1PM Walk to my favorite beans lady. Eat a bowl of beans mixed with manioc powder and a whole, beautiful avocado.

2-4PM Djembe lesson. Hands down, the best djembe player in Kpalime and I sit under the mango tree in his backyard and play for 2 hours. He speaks no English, so we really do just play for 2 hours. He produces music, I repeat with garbled noise. But I assure you, it’s sounding more like music every day.

4:30-7PM Zota practice. I’ve become a member of Zota, the oldest drum/dance troupe in Kpalime. Ten stunning, dreadlocked men, 2 incredible women dancers and I spend a few hours drumming and dancing outside until it’s too dark to play. (https://www.youtube.com/watch?v=8wo7ItjEXwo)

7:30 PM Eat something on the street….maybe a mushy starch (fufu-yam mush, akume-corn mush, amakume-cassava/corn mush) with a tasty, oily sauce (peanut, greens, meat, fish)

9 PM Play with the 2 year old and her mama, with whom I live

10 PM Crash, exhausted and with bruised hands and feet.

 

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Zota practice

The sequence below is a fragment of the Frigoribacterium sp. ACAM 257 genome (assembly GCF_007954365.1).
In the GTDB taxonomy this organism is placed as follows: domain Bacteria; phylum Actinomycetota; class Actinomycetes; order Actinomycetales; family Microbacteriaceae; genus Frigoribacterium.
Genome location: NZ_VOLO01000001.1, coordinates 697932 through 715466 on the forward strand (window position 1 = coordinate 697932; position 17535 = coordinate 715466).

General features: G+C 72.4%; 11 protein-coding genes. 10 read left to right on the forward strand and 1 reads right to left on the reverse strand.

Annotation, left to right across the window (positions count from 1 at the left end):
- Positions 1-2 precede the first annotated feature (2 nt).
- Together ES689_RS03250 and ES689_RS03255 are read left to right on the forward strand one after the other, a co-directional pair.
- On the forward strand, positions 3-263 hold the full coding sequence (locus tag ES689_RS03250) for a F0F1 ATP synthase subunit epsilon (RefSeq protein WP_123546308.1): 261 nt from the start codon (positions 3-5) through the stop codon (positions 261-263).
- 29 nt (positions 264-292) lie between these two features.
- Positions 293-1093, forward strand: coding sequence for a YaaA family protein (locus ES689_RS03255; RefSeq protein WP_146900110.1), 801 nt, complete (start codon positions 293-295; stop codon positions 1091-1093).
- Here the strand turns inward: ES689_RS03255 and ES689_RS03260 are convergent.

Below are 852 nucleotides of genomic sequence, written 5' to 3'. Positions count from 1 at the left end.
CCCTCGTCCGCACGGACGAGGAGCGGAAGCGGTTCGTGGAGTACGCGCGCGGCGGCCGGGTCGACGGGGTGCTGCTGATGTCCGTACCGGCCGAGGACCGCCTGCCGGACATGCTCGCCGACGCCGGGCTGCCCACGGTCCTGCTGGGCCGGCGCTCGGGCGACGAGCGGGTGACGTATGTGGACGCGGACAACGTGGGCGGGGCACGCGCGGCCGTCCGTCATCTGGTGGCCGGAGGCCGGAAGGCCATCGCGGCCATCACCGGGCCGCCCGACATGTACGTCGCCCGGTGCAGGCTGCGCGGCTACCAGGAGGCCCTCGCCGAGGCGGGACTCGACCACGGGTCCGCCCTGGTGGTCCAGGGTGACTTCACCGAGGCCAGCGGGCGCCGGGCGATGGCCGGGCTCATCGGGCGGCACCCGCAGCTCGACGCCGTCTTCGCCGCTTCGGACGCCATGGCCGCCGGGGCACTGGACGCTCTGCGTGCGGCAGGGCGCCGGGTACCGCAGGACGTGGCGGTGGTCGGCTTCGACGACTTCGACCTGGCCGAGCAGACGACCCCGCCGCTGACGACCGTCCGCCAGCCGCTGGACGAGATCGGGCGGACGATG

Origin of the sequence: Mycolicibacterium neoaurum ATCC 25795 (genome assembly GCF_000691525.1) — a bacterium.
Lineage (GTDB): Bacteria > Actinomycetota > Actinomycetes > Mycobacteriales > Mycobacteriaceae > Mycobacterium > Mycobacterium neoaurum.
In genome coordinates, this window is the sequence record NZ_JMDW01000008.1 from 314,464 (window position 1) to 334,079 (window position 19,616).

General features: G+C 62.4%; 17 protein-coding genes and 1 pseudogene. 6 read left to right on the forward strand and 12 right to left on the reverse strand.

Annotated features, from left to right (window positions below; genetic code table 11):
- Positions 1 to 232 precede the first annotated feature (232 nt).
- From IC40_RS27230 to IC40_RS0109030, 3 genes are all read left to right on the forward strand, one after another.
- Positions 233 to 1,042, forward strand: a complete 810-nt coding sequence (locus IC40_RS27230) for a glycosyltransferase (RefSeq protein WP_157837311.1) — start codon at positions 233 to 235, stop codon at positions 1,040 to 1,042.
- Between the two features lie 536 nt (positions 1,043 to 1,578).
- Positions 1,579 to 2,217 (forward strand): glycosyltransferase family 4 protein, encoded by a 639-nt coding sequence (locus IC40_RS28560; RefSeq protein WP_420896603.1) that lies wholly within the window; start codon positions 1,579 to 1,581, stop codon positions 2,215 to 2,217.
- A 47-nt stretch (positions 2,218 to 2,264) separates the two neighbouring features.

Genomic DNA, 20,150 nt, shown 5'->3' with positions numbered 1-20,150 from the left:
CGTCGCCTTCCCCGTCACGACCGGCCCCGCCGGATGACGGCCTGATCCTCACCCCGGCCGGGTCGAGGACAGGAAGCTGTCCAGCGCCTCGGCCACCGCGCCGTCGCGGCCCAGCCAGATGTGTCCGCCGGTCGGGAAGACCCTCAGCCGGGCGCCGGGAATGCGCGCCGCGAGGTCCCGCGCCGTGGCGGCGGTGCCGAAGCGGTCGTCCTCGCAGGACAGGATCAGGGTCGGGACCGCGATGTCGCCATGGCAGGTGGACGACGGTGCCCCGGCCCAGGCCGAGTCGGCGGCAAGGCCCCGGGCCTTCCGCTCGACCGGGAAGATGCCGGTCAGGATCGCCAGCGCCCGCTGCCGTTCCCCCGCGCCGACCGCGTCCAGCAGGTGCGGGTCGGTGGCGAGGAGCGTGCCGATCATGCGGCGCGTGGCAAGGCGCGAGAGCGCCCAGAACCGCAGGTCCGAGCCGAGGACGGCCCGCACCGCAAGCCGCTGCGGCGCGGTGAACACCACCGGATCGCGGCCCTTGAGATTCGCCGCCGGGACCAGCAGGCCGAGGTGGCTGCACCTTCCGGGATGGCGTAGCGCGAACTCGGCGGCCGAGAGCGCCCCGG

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The market in Kpalime

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Yams of all sizes and shapes…used to make fufu (yam mush). 

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Women pound fufu

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Mama cooking

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Mama grinding ginger and garlic

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My dance teacher

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PASSOVER in Accra!

 

“People won’t take the meeting seriously unless there is soda, meat, and rice.” I hold my breath, stifling my desire to laugh as my playful eyes meet Vincent’s serious ones. He isn’t kidding, I guess. I swallow my embarrassment when I remember that most kids and women will only eat meat a few times a year. For them it is a total treat, and absolutely necessary for bribing the 30 deaf children, their parents, and teachers into sitting for a half day meeting. But having an extravagant lunch without the normal food items isn’t enough, you must have both the mundane and significant foods to truly qualify as a meal.

Now, you must understand that providing lunch is not only a way of bribing parents to make the two hour walk to their children’s school for a meeting. If you don’t provide lunch, nobody will come because they will not have time to commit to the meeting and ALSO to cook lunch for themselves and their children. Mind you, it takes two hours for a pot of beans to cook over an open fire. And thus begins the day of collecting beans, the hunks of meat that hang in the market, 20 pounds of rice, crates of glass soda bottles, cabbage, and posho (the staple of meals here: a sticky white starch made of corn or cassava flour).